Marx-Engels Correspondence 1885

Engels to Florence Kelley Wischnewetzky

Source: Science and Society Volume II, Number 3, 1938;
Translated and Edited: by Leonard E. Mins.

122, Regents’ Park Road, N.W.
London, February 10, 1885.

Dear Madam: I herewith return Mr. Putnam’s letter — of course it would be a splendid success if we could secure publication by that firm — but I am afraid Mr. Putnam will stick to his objections, the great strength of which, from a publisher’s standpoint, I fully recognize. Perhaps the fact that a new German edition of my work is in actual preparation may shake him a little. My friends in Germany say that the book is important to them just now because it describes a state of things which is almost exactly reproduced at the present moment in Germany; and as the development of manufacturing industry, steam and machinery, and their social outcrop in the creation of a proletariat, in America corresponds at the present moment as nearly as possible to the English status of 1844 (though your go-ahead people are sure to outstrip the old world in the next 15-20 years altogether), the comparison of industrial England of 1841 with industrial America of 1885 might have its interest too.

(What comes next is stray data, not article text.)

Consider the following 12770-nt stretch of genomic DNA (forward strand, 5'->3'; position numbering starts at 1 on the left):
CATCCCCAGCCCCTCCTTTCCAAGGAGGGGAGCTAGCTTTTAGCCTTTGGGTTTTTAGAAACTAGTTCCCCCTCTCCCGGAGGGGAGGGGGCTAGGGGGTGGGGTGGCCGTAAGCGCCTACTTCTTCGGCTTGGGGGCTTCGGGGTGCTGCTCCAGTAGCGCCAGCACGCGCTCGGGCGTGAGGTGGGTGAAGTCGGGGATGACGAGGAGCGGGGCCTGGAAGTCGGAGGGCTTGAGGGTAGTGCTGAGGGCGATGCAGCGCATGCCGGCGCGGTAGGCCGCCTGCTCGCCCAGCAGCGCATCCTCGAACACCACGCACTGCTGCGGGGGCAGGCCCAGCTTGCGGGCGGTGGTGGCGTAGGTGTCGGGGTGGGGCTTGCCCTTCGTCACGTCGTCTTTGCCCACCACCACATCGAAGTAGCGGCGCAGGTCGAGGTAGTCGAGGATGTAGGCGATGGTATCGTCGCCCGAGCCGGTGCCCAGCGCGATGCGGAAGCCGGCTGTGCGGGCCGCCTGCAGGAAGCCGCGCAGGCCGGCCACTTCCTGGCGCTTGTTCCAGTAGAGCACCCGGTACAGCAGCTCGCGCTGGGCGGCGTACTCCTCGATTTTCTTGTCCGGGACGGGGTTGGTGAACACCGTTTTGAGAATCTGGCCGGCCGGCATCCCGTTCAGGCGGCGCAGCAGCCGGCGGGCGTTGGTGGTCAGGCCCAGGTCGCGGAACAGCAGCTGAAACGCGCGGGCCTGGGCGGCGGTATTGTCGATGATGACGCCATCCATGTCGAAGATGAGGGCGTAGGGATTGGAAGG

Of course in the new preface to the English translation I shall refer as fully as space will permit to the change in the condition of the British working class which has taken place in the interval; to the improved position of a more or less privileged minority, to the certainly not alleviated misery of the great body, and especially to the impending change for the worse which must necessarily follow the breakdown of the industrial monopoly of England in consequence of the increasing competition, in the markets of the world, of Continental Europe and especially of America.

Very sincerely yours,
F. Engels